Customize your JAMA Network experience by selecting one or more topics from the list below.
To the Editor In an article in a recent issue of JAMA Internal Medicine1 on the growing use of dietary supplements and the potential adverse interactions with ethical drugs, Qato et al indicated in Table 4 that the potential adverse drug event for warfarin sodium–ω-3 (omega-3) fish oil was increased risk of bleeding. The idea that fish oils increase risk for bleeding is a legend that persists despite substantial evidence to the contrary. In 2014, we reviewed the literature regarding the risk for clinically significant bleeding associated with fish oil use and concluded, “We found no evidence to contravene the statement in the US Food and Drug Administration-approved package inserts for the currently marketed ω-3 pharmaceutical products stating that these agents ‘do not produce clinically significant bleeding episodes.’”2
Our review2 included a study with 511 patients who underwent coronary artery bypass graft surgery, all on aspirin or warfarin, given fish oil or not for 9 months. The authors concluded, “no excess of bleeding episodes could be ascribed to the use of fish oil, even when given in addition to either aspirin or warfarin.” Another study3 with 1523 patients who had an acute myocardial infarction found no relationship between either the use of fish oil supplements or the ω-3 index (erythrocyte eicosapentaenoic acid + docosahexaenoic acid levels) and adverse bleeding episodes during hospitalization. In a multicenter trial4 testing the effects of high dose fish oil in 1516 patients undergoing open heart surgery, over half of whom were on antiplatelet drugs and 16% on anticoagulants, there was less bleeding compared with placebo.4 When testing the effects of 4 g/d of an ω-3 pharmaceutical product (eicosapent ethyl; Amarin Corp) on warfarin pharmacokinetics and anticoagulation parameters, the authors concluded that the combination was safe and well tolerated.5 In 11 patients on stable warfarin therapy, fish oil did not alter international normalized ratios or increase risk for bleeding.6 The assertions that fish oils cause bleeding and adversely interact with blood thinners are not evidence based.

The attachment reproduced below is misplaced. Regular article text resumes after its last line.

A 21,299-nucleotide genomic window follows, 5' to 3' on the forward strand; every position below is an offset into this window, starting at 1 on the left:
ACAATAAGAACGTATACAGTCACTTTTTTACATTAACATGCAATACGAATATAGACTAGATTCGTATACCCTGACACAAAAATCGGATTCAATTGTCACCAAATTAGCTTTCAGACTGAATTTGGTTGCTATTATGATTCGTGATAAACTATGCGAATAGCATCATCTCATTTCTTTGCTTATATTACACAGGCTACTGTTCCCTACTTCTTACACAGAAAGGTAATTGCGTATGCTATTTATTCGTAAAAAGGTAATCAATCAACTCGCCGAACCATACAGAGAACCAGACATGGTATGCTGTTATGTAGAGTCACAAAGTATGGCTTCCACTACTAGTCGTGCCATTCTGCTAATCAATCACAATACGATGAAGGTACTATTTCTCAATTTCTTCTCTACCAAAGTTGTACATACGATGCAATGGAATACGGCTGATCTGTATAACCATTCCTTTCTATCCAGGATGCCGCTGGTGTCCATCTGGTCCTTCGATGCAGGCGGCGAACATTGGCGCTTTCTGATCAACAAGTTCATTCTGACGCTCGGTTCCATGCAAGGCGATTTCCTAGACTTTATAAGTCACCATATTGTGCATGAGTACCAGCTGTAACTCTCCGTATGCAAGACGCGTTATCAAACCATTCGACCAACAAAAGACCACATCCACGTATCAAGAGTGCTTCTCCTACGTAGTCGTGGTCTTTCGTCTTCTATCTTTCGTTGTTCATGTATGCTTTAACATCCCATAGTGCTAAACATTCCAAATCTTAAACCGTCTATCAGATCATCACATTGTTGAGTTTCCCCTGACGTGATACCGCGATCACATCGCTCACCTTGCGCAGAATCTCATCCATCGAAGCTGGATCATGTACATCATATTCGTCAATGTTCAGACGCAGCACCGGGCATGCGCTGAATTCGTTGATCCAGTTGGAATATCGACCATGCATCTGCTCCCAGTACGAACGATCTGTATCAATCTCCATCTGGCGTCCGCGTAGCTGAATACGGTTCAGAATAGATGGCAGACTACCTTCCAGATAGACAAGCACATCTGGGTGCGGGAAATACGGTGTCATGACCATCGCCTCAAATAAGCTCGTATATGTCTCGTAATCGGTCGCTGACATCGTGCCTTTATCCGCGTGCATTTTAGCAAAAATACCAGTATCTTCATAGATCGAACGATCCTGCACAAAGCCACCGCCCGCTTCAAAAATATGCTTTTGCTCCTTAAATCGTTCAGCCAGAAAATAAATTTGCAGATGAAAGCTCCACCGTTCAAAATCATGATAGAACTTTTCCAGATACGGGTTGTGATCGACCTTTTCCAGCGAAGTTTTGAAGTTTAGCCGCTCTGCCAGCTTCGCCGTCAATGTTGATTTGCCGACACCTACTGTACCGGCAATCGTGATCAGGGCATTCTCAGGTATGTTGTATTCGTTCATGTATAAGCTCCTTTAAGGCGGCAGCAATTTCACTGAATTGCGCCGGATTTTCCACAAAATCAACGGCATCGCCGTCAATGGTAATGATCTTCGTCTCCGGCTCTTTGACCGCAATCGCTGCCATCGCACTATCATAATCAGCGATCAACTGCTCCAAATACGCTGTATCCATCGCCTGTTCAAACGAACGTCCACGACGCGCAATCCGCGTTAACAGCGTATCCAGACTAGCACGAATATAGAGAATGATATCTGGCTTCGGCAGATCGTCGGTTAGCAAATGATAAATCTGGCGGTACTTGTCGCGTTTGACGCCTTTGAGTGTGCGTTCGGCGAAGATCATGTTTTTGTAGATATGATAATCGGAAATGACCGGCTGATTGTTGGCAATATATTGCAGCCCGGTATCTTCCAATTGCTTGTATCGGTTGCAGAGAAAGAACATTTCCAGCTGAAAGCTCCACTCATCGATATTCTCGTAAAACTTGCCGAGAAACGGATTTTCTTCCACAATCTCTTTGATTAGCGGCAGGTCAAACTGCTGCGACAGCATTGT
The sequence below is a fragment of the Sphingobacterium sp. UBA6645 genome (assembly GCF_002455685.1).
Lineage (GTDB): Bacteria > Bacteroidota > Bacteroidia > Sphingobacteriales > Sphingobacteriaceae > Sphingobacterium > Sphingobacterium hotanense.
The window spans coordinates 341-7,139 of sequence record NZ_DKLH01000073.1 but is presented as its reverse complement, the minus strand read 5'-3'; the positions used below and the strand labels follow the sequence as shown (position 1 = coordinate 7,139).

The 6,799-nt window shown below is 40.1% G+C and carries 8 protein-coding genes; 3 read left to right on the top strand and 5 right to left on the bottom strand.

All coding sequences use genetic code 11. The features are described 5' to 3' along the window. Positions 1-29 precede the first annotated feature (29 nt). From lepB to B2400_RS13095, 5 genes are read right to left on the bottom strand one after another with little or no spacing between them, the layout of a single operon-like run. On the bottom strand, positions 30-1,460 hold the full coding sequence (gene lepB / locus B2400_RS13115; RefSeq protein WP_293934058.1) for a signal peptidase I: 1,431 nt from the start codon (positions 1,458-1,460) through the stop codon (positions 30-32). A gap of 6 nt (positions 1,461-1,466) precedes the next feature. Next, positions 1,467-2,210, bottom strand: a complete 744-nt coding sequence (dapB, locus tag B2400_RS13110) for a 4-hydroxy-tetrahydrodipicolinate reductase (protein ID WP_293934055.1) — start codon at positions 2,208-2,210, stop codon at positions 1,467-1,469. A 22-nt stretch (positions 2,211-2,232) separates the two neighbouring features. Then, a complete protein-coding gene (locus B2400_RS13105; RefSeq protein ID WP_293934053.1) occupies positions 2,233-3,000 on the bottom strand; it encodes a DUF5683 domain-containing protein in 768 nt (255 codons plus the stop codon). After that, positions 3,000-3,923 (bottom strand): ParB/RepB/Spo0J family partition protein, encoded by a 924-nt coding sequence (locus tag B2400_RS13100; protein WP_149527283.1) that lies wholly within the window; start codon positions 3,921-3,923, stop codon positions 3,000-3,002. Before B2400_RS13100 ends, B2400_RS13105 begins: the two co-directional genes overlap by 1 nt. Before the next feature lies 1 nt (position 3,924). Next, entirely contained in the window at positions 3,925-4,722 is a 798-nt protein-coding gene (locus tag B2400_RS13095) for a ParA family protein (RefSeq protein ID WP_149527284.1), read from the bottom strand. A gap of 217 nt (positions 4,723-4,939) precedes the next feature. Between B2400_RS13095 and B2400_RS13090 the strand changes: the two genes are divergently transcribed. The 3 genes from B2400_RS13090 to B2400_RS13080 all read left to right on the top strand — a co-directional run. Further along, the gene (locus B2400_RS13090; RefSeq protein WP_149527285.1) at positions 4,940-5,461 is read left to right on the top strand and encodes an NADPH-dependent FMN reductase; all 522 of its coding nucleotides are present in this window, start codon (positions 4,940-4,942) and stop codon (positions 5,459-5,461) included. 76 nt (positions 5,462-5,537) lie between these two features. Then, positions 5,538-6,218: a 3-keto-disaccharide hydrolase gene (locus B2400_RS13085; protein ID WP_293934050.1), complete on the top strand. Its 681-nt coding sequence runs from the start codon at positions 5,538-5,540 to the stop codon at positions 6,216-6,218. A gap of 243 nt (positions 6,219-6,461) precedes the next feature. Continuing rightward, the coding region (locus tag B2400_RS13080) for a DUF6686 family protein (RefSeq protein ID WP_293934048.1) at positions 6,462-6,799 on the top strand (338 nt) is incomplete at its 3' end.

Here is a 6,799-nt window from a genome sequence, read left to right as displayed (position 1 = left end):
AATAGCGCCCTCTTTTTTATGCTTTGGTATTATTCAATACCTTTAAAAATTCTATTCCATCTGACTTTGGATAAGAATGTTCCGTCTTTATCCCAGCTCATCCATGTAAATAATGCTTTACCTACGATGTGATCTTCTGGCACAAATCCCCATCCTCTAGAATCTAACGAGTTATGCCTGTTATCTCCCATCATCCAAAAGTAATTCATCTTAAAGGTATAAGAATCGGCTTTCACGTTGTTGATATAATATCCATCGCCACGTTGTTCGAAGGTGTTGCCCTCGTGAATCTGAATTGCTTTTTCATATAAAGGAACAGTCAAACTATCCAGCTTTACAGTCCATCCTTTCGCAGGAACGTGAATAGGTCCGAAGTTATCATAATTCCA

Corresponding Author: William S. Harris, PhD, Department of Internal Medicine, Sanford School of Medicine, University of South Dakota, 5009 W 12th St, Ste 8, Sioux Falls, SD 57105 (firstname.lastname@example.org).
Conflict of Interest Disclosures: The author is also the president of OmegaQuant Analytics, LLC, a laboratory that specializes in the analysis of fatty acids and markets to consumers a blood test to measure ω-3 fatty acid levels.
Harris WS. Fish Oils and Bleeding—Where Is the Evidence? JAMA Intern Med. 2016;176(9):1405–1406. doi:10.1001/jamainternmed.2016.3968
Create a personal account or sign in to: